August 30: Day 91

Cancer: something evil or malignant that spreads destructively.
One definition. 

Cancer: 
 a malignant tumor of potentially unlimited growth that expands locally by invasion and systemically by metastasis.
Same word, another definition.

In these 91 days of fleeting stability, yet crystal clear, beautiful moments of absolute presence, I know one thing to be true: the former definition is much, much more destructive than the latter, and yet they are equally deadly.

There are no adequate words to describe what happens when 'the cancer' takes over; 'the cancer' being the literal cancer or the metaphoric one. 

Mom won the shitty cancer lottery from diagnosis. 
We felt this week what happens when the metaphoric one takes charge. It was akin to what I imagine living through a tornado to be; sucking up inadvertently every ounce of anything positively vibrating in its path. 

***

Three days ago we learned that the tumor marker and the liver function numbers were right back at diagnosis day levels. The doctor, wanting to weigh this information against the other two elements I describe in my previous post, ordered a CT. 

The three days in between are this: panic, pain, sadness, literal madness; an attempt at sinking fingernails into concrete. 

Today, we set the sails back straight. 

The CT showed that there is no significant tumor growth. In fact, there are signs that some of the smaller liver tumors have shrunk. The primary tumor remains the same size, however, it has changed forms to something akin to liquid magma. (Kidding, I really just wanted to see if anyone was still reading.)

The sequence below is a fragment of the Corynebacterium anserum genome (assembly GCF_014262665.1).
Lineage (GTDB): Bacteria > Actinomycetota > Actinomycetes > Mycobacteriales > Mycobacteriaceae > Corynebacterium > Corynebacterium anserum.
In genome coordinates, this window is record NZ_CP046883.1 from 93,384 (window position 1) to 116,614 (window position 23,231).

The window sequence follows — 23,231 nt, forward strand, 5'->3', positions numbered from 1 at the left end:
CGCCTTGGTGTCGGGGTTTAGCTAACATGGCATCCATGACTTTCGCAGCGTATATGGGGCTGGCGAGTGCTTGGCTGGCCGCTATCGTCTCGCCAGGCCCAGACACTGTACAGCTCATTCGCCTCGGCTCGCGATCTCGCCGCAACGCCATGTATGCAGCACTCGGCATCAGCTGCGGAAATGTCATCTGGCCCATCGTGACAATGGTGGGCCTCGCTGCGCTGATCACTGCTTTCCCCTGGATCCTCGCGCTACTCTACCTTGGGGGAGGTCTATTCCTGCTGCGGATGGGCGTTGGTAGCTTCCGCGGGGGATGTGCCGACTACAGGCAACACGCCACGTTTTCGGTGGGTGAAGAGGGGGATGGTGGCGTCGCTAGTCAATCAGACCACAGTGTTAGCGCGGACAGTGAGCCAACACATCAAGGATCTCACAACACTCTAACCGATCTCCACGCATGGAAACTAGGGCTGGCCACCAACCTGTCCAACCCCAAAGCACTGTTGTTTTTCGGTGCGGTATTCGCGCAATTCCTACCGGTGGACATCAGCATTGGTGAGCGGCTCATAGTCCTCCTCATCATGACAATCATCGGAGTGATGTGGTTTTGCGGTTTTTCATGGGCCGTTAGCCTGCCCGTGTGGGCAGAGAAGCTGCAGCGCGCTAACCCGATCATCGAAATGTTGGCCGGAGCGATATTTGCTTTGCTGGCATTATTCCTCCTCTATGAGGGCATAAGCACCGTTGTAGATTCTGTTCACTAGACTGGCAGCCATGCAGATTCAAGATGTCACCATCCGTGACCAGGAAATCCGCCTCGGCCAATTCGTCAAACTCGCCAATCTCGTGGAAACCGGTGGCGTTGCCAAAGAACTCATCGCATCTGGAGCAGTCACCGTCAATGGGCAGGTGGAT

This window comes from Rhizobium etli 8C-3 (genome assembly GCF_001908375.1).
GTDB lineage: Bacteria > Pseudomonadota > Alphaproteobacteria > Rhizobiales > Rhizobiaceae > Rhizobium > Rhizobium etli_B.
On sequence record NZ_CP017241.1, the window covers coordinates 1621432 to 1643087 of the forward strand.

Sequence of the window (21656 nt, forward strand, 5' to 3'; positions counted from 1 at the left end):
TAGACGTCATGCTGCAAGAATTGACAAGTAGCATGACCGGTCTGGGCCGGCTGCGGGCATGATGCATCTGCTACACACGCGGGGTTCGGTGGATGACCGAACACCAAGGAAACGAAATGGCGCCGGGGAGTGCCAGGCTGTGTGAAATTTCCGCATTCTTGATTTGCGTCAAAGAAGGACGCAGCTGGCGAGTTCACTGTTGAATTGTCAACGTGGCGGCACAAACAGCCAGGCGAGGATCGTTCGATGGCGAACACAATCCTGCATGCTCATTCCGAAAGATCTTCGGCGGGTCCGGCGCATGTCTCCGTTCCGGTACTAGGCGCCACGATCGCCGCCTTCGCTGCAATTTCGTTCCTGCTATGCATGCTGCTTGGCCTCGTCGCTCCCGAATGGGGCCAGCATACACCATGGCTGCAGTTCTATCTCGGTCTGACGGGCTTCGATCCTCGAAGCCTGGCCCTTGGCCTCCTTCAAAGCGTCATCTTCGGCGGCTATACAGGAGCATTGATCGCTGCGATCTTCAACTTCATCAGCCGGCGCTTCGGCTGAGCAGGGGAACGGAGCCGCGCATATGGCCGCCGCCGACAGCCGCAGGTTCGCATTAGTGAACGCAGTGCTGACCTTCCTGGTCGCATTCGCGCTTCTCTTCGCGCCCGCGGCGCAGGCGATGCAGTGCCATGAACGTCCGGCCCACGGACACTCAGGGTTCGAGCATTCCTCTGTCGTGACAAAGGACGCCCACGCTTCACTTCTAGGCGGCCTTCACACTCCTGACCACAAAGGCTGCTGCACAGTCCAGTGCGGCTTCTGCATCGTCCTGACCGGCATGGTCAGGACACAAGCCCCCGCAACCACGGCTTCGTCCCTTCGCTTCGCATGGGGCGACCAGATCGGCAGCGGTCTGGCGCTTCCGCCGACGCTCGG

The Nexavar has, indeed, morphed the primary tumor to a liquid form, which is 'sometimes' a side effect. To the trained physician, this means the drug is still working. 

The tricky part of the equation is that there is not a clear cut formula to dictate next steps. There are no absolutes. What we do know, however, is that given the advanced state and Mom's type of cancer, the next-step treatment options are extremely limited and there are no guarantees they'll work. So to paraphrase (like a redneck), there ain't no sense quitting what's not broke!

So we march on, another month, same verse. 

Mom fully realizes after a few tough moments and conversations that she let her monkey mind win these past three days, if only for a few fleeting moments. 

Our job is to ensure it doesn't win the war. 

The way she feels right now is the new normal. 

Rather than trying to win a medal for being 'she who endured the most pain,' she needs to take control and manage it. 
Similarly, she needs to take control of her mind. I told her today that nearly every time I've had the stomach flu in my adult life, she's lectured me immediately after I stopped hurling that I needed to get myself up, go outside, take a big ole breath, and start somewhere. That I would feel better if I just left the house.

It's time she took her own advice.